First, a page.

back when i was road running alot (70+ mpw), i made sure to get at least 1 barefoot run in per week- usually a minimum of 5 miles. the trick is to find a good, dedicated spot to do so. around here at least, that means golf courses (who don't tend to be too friendly to the idea) or, luckily for me UT has an intramural field nearby that i could do 1 mile laps on. nicely manicured, mostly free of twigs and the other potential hazards.
think about it like this: while the human anatomy, in an evolutionary sense, isn't quite "there yet" in bipedal terms, we are fairly well developed, naturally, for this activity. while shoe technology has certainly come a long way, it still does one basic thing- it creates an artificial (non-natural) condition for your body. basically, it weakens a bunch of stuff in your feet and legs (like your achilles, for instance) by trying to protect your feet from impact. so for the sake of comfort (and, for a large number of people with inherent physical "problems", actual physiological benefit), running shoes end up causing atrophy in myriad muscles, tendons, ligaments, and the like. running barefoot, at least part of the time, helps grease all those little gears that otherwise get neglected.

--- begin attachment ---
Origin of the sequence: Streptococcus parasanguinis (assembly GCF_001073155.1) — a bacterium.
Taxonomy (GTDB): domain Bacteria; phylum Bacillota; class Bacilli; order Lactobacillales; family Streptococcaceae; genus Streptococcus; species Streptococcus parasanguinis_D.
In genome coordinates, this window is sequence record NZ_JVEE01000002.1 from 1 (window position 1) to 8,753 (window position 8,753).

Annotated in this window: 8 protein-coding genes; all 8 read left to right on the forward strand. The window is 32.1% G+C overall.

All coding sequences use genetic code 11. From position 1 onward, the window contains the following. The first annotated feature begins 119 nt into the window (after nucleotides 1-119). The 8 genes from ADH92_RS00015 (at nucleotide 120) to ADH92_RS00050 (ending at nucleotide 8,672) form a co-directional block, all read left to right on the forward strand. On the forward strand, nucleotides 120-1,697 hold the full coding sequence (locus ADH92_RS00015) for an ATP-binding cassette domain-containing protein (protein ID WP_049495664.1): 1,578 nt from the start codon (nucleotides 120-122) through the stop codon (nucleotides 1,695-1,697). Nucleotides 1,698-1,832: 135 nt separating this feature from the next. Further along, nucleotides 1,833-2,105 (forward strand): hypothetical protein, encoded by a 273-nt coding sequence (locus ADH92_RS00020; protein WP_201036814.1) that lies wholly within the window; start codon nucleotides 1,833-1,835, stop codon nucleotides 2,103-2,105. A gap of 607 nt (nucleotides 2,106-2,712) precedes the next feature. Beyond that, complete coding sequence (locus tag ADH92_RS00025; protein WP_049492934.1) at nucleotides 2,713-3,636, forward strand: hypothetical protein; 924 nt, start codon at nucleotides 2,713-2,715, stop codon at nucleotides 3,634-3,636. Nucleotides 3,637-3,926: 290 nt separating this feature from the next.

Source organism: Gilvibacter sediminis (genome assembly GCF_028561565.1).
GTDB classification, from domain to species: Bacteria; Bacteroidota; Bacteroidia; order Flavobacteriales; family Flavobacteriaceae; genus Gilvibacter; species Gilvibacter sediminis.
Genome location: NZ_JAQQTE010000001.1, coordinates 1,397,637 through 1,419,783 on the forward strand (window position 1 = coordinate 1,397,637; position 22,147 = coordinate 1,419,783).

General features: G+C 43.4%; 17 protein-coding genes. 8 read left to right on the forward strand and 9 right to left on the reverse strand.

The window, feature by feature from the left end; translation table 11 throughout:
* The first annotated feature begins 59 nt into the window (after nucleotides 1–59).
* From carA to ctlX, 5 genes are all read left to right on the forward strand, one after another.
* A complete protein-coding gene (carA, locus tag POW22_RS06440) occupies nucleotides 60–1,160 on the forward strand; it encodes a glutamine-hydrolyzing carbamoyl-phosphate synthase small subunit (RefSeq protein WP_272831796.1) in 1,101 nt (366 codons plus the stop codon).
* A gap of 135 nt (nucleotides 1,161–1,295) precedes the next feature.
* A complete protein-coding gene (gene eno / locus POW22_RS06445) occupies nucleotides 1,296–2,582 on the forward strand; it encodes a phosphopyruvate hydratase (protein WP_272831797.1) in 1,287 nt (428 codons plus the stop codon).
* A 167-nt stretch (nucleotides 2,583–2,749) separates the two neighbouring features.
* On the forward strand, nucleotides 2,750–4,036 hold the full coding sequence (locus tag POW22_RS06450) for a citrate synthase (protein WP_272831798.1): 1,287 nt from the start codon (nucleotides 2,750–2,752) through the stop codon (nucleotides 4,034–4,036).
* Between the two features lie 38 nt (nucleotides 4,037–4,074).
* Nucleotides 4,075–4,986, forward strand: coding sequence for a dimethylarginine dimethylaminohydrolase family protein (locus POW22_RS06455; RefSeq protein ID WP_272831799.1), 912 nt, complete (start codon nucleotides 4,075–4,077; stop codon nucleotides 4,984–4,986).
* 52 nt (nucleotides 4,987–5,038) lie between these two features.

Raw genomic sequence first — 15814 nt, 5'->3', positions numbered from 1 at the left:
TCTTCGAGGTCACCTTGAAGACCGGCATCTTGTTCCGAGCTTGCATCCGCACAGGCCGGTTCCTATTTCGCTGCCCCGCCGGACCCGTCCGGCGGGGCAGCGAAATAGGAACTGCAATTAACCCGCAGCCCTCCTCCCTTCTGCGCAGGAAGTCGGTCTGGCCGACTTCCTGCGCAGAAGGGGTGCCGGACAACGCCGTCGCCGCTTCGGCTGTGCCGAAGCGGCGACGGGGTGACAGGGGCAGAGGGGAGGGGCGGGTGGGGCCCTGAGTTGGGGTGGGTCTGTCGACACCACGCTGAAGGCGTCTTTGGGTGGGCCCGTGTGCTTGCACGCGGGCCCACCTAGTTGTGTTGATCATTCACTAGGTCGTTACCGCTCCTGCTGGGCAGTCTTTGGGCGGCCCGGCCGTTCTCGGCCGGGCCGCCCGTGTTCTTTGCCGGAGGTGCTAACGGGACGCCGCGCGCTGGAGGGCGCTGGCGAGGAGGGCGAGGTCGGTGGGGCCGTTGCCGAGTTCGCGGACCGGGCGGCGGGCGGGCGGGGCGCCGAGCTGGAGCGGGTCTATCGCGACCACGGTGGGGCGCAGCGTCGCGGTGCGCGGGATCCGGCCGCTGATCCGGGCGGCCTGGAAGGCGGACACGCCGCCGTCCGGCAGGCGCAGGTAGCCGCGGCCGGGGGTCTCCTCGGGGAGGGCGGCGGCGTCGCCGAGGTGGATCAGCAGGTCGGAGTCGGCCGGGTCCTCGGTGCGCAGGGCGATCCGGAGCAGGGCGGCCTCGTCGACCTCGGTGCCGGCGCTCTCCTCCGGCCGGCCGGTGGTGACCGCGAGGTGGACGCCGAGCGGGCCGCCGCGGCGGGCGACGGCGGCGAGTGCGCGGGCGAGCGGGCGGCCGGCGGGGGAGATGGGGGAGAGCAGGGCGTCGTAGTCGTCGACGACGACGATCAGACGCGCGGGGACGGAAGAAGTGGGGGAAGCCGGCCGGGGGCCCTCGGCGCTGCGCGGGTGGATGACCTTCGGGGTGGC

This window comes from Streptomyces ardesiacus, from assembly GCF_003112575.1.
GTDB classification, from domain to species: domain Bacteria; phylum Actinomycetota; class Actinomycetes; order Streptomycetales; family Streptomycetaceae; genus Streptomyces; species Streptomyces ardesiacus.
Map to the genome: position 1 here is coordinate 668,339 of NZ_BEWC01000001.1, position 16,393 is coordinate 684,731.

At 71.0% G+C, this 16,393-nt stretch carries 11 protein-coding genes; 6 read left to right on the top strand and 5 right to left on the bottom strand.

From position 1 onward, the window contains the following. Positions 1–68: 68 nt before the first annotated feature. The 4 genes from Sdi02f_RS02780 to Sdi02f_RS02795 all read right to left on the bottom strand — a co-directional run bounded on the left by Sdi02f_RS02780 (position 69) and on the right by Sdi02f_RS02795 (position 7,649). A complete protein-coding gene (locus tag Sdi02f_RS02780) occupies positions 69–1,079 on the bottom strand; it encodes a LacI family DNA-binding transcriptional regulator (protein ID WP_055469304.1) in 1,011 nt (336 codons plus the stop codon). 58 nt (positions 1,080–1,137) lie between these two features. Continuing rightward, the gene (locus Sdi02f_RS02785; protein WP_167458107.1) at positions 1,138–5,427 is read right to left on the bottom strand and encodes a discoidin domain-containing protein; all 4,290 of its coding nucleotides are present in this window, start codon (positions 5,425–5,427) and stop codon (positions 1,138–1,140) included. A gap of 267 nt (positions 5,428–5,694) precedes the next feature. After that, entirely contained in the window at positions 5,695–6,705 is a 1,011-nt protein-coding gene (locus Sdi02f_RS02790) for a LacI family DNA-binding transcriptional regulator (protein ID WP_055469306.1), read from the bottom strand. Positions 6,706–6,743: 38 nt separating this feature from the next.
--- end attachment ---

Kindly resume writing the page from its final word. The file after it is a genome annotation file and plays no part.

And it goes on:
that said, you have another option that's probably just as good- become a trail runner, if you have a trail handy. for the last 4-5 years i probably do 90% of my running on trails- the same rocky singletrack i ride as often as i can. it's slower, it hurts more at first (because it actively induces all those formerly passive muscle and ct groups), but once you get the groove- for me at least- it's infinitely more enjoyable than running loops around the city streets all the time.